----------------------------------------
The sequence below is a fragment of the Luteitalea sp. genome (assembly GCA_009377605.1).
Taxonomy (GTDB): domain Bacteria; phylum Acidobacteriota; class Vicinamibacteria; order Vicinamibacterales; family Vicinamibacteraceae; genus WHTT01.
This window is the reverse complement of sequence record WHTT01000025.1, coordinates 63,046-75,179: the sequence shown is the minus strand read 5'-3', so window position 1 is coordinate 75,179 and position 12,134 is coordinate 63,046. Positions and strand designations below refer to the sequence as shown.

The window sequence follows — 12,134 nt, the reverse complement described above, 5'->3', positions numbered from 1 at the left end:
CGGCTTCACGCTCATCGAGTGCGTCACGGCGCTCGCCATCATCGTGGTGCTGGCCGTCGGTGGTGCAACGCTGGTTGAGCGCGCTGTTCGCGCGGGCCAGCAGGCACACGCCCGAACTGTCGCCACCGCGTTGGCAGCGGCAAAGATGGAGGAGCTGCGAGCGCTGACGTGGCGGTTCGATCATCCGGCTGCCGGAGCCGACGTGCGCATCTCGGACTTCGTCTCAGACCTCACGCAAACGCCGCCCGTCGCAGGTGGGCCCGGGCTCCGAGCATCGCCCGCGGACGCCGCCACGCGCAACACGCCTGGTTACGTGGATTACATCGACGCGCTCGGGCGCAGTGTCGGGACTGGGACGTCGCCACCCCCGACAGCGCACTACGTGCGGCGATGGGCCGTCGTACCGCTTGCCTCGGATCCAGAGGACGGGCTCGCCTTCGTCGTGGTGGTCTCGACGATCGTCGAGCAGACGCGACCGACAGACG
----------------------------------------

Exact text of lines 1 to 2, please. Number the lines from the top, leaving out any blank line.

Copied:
The sequence below is a fragment of the Luteitalea sp. genome (assembly GCA_009377605.1).
Taxonomy (GTDB): domain Bacteria; phylum Acidobacteriota; class Vicinamibacteria; order Vicinamibacterales; family Vicinamibacteraceae; genus WHTT01.